Late Jurassic granitoids in the Xilamulun Mo belt, Northeastern China: geochronology, geochemistry, and tectonic implications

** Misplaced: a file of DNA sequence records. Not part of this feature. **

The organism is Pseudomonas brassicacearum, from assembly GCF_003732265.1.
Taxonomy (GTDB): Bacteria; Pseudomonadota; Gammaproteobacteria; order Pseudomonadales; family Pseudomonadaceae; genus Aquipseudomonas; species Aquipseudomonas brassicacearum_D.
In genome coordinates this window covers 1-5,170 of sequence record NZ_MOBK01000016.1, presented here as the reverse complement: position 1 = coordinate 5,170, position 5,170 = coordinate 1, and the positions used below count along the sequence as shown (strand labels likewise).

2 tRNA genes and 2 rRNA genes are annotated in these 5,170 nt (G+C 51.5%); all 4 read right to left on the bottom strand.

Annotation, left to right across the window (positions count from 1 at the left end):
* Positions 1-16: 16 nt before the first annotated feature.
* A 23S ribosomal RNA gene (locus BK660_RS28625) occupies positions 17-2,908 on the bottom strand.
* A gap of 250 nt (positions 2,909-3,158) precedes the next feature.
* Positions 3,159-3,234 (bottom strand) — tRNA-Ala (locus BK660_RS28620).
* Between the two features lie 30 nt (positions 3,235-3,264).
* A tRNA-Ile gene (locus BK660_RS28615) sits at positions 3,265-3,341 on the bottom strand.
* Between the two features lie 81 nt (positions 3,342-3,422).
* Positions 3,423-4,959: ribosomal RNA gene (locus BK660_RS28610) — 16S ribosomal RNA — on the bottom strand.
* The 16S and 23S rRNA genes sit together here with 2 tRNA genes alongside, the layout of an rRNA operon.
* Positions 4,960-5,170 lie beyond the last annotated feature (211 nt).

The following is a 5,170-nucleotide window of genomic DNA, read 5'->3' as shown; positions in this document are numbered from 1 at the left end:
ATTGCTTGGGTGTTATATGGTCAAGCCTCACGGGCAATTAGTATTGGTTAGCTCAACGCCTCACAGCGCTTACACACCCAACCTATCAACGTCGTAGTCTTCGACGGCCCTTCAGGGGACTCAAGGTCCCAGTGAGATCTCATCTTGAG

The Xilamulun Mo belt of Northeastern China, located in the southeastern segment of the Central Asia Orogenic Belt (CAOB), is composed of large deposits of porphyry Mo and quartz-vein-type Mo, which are related to Mesozoic granitoids. Previous studies led to the conclusion that all granitoids in the region formed during the Cretaceous and Triassic, but our new laser ablation inductively coupled plasma mass spectrometry U–Pb zircon dating of magmatic zircons from five samples of four mineralized plutons (Nailingou, Longtoushan, and Hashitu granites and Erbadi and Hashitu granite porphyries) reveals that these range in age from 143.8 ± 1.2 to 149.5 ± 1.0 Ma. These granites show post-collisional (A-type) geochemical characteristics (e.g. enrichment in total alkali, LILE, and LREE and depletion in Eu, Ba, P, and Nb). The Erbadi, Longtoushan, Hashitu, and Longtoushan granitoids exhibit moderately positive Hf isotopic compositions (εHf(t) = −0.3 to 10.2), indicating that granitic magmas may reflect mixtures of mantle melts and continental crust. These mineralized granites were all emplaced along a major fault over a time span of ~6 million years during the Late Jurassic. We conclude that igneous activity and mineralization resulted from the rollback of the subducted Palaeo-Pacific plate beneath Eurasia. Confirming that the Late Jurassic granitic intrusives are related to the Mo mineralization is useful for understanding the Mesozoic tectonic evolution of the Xilamulun Mo belt and also has significant implications for the regional exploration of ores.